Not every relationship is worth preserving. For those relationships you want to maintain or improve, The ‘GIVE’ skills from dialectical behavior therapy (DBT) help you do just that.
G — (Be) Gentle. One part of being gentle is to avoid being attacking or threatening in your communication. These types of actions are likely to put others on the defensive and to have a destructive effect on the relationship. This skill is important to use especially when the other person doesn’t do something you’d like them to do. It can be tempting to use anger or threats to change their mind, but this will not help you accomplish your goal of maintaining the relationship. Instead, be willing to take “no” for an answer.
Another part of the “be gentle” skill is to avoid denigrating the other person. This means no name-calling or showing disrespect. Work from the assumption that he or she has reasons for their decisions and opinions. Even if you don’t agree with them, you can still treat the person with respect. Try to make sure your facial expressions convey this respect as well as your words and actions.
I — (Act) Interested — even though sometimes you won’t be interested. People respond well to expressed interest from the person they’re with. You may wonder whether acting interested when you’re not is a bit dishonest. Think of it this way: what you’re trying to accomplish is having a pleasant interaction and maintaining the relationship. Acting interested will help you accomplish those goals, and who knows, you may even find yourself becoming interested.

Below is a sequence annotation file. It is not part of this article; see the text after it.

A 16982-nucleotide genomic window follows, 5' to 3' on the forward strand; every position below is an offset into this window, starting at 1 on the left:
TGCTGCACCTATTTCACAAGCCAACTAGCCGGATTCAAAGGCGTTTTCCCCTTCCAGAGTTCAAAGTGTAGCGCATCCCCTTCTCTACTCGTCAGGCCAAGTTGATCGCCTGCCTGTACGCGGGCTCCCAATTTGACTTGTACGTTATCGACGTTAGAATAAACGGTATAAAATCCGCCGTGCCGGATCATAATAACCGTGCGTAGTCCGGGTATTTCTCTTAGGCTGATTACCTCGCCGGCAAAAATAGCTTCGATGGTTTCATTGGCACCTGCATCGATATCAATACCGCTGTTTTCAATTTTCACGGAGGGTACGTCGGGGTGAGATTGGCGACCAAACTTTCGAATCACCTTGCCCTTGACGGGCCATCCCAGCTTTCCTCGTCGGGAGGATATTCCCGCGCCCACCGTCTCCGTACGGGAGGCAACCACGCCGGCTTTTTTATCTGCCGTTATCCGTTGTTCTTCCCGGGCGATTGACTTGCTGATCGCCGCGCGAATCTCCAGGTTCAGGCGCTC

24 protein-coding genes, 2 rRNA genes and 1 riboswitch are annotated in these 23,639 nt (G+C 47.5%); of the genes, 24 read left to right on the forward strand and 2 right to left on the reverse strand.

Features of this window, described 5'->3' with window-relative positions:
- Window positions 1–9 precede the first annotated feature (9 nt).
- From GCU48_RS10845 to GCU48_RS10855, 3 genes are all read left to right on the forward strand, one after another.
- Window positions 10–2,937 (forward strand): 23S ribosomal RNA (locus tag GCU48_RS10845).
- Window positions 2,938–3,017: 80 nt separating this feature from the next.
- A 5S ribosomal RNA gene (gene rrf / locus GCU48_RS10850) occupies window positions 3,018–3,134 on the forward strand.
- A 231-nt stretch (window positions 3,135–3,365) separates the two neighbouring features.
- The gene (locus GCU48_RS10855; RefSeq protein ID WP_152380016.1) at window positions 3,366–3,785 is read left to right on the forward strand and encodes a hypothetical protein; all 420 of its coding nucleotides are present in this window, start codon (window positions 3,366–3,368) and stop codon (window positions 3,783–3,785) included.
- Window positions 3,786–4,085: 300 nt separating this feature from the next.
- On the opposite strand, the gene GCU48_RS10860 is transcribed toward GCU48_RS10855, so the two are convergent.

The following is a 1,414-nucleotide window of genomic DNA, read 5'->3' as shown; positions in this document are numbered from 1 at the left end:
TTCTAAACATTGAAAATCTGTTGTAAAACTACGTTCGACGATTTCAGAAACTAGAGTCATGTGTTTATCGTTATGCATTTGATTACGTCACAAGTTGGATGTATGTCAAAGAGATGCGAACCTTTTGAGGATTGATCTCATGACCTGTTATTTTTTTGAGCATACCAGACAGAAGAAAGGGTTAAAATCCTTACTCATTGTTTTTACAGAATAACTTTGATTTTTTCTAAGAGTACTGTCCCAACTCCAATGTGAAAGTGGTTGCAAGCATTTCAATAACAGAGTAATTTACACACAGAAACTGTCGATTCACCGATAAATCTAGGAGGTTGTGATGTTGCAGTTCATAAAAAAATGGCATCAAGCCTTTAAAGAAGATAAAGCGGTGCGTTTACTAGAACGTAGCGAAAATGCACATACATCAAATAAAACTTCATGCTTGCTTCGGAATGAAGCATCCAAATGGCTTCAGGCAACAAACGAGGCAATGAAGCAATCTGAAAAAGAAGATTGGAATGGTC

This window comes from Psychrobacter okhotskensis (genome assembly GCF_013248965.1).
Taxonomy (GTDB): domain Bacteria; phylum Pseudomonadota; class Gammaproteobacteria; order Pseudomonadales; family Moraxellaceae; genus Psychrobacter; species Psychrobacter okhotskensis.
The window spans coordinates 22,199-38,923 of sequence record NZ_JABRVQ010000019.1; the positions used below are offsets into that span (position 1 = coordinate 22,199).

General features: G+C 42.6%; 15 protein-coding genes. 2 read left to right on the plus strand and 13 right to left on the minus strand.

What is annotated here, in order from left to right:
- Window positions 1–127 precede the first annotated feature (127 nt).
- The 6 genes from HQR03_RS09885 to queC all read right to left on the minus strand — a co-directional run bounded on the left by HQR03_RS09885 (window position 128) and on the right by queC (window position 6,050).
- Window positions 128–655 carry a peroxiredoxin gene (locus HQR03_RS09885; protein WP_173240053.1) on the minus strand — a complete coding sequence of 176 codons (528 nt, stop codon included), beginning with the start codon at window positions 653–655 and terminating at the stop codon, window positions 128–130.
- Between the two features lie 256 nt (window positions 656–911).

Sometimes acting a given way can help you feel that way. (This is the premise of the “opposite action” skill from DBT.)
Notice whether you’re maintaining some eye contact. Nodding and facial expressions also express interest. Practice this skill in a situation where you’re less than 100% interested, and see what the results are. It may be easier than you think.
V — Validate. This means expressing that 1) you understand the other person’s perspective or opinion and 2) it makes sense to you that he or she would feel that way. Validating is not the same as agreeing! You can validate someone’s perspective without agreeing with their actions.
For example: let’s say you’re upset with your friend because she canceled plans with you at the last minute. Her excuse was that her cat was sick, but you’re not convinced that really warranted her canceling the plans. You can validate her concern about her cat without agreeing that she should have canceled the plans. You might say something like, I’m sorry your cat was sick, I know how upsetting that can be. Notice how the response doesn’t even address her canceling the plans! This is an example of validating, and it will help maintain relationships that you want to maintain.
The validating skill can be useful during a disagreement, but it’s really useful anytime in relationships. Even if your relationship with a given person is already good, practicing validating can make it stronger. If you practice, this skill also makes you more understanding of others in your life generally, which will only help your relationships.
E — (Use an) Easy manner. Smile. See the humor in situations and bring that to your conversations with the other person. The more tense and painful conversations a relationship has, the more strained the relationship will be. You can counter that by using this skill. Even if you and the other person disagree on something, don’t let that turn your conversation into an adversarial one. Having a light, easygoing tone can soothe difficult situations.
The DBT GIVE skills are just one example of the useful tools taught in DBT therapy. (For other examples visit our other DBT skills pages). If you think that therapy involving DBT skills might be useful for you, please contact us to discuss your options.
Skills described above based on those presented in Marsha M. Linehan’s DBT Skills Training Manual, 2nd ed. (2015), Guilford Press, New York.